What to do if you think you are experiencing teenage relationship abuse

Marnie on stairs with phone in hands

Abuse in teenage relationships could be when one person begins to feel scared of or controlled by the person they’re with. They may be confused because of being told they’re loved but only if they do or say certain things that their partner asks them to do. This can happen at any age, regardless of gender. This guide was produced in partnership with Action for Children and Women’s Aid.

What are the signs of teenage relationship abuse?

Below are a list of some of the most common signs of teenage relationship abuse (but there could be other things):

  • emotional abuse: controlling behaviour, like telling someone where they can go and what they can wear
  • online abuse: threatening to post personal pictures or information about them 
  • controlling someone’s finances: withholding money or stopping someone going to work 
  • snooping: reading emails, text messages or letters 
  • sexual abuse: making someone do something sexual when they don’t want to
  • physical abuse: violence towards someone, such as kicking, punching, hitting

You don’t have to be living with someone for a toxic relationship to develop – some young people will experience domestic abuse in their own relationships and normally live with their parents or carers. It can happen in any relationship and can continue once the relationship is over, it can happen to boys and girls but most importantly, it is never your fault.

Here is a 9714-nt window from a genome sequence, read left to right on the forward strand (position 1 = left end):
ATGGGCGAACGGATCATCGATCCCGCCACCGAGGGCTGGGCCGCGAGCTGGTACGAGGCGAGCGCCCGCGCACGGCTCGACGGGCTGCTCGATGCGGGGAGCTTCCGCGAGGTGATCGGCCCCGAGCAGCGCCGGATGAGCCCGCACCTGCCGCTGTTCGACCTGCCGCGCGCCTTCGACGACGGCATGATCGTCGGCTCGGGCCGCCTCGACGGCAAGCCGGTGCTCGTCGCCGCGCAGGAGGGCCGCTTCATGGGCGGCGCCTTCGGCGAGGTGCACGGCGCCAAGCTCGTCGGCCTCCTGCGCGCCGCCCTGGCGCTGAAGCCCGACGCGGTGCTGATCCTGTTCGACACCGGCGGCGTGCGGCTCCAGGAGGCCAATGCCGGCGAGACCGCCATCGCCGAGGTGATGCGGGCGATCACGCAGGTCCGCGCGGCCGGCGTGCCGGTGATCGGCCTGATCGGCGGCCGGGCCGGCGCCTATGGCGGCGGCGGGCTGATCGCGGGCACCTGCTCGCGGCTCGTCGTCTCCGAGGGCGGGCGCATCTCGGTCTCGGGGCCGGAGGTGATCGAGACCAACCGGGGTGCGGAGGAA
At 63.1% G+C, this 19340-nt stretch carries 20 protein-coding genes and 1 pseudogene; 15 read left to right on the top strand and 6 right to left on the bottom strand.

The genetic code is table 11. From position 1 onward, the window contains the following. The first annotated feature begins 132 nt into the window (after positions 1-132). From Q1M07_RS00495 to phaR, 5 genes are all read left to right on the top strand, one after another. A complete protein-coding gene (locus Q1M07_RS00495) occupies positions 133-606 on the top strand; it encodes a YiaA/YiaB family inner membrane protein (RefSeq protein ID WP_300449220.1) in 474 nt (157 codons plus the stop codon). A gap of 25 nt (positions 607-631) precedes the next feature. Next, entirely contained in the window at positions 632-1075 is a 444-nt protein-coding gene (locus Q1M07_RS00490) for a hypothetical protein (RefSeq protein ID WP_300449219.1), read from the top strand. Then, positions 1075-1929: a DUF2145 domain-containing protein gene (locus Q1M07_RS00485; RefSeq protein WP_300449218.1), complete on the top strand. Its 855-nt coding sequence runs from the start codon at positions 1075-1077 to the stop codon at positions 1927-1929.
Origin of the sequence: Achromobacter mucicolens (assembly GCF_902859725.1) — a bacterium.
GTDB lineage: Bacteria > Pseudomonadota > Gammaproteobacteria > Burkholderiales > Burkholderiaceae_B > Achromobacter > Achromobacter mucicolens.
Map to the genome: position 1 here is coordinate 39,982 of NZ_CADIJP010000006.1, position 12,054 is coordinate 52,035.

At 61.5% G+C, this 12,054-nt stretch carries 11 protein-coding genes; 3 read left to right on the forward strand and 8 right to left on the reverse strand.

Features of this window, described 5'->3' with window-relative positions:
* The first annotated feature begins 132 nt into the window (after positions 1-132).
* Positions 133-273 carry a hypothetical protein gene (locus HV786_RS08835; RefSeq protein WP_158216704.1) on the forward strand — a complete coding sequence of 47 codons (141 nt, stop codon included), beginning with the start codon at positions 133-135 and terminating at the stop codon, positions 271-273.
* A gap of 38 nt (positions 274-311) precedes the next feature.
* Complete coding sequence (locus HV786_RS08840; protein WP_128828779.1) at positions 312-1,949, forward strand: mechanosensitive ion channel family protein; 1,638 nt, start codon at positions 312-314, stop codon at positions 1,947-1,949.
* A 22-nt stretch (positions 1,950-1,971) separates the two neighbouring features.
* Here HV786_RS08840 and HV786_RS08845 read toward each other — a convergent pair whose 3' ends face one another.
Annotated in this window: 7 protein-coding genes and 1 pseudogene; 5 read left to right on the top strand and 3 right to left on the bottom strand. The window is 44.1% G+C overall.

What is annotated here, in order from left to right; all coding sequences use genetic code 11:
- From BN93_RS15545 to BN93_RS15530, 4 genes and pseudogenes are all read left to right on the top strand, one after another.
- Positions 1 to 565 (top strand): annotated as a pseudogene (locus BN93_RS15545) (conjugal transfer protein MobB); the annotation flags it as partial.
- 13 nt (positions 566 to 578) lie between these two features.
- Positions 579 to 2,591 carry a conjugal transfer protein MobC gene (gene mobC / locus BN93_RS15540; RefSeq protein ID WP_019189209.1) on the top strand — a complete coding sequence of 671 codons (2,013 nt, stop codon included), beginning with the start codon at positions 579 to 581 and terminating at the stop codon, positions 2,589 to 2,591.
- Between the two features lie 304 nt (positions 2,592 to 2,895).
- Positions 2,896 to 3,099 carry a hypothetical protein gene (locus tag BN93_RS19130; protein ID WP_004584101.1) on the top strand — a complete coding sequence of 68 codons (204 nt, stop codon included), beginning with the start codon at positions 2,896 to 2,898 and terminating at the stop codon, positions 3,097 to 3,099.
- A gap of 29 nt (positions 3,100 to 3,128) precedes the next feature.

No one should have to experience any form of an abusive relationship.

What to do if you are in a relationship that feels abusive

If your boyfriend or girlfriend is being physically or emotionally abusive in anyway, including over the phone, messaging or using social media, this is relationship abuse and there are some important things you can do.

Speak to someone you can trust

In order to get the right support, it is important to talk to someone you trust, only if you feel safe to do so.

  • Childline: call 0800 1111, or sign up so you can online chat and send messages (9am - midnight)
  • The police: if it's an emergency, call 999. If you can't speak, listen to the questions and tap or cough to answer. Press 55 to signal an emergency.
  • Trusted adult: send a message or call someone you trust and let them know you're worried 

If you are not living with your boyfriend or girlfriend, they may be putting pressure on you to go and see them or do things online that you are not comfortable with. This is also an example of teenage relationship abuse. 

How you can support someone you are worried about

If you are worried that a young person you know is in an abusive relationship or living in a family where one adult is being abusive to another, you should reach out to them and let them know how to get support.

What to do if you are worried about harming someone you love

If you are worried about the way you are behaving towards your boyfriend or girlfriend or towards a family member you should try and speak to someone about this or get support here.

Teenage relationship abuse advice and resources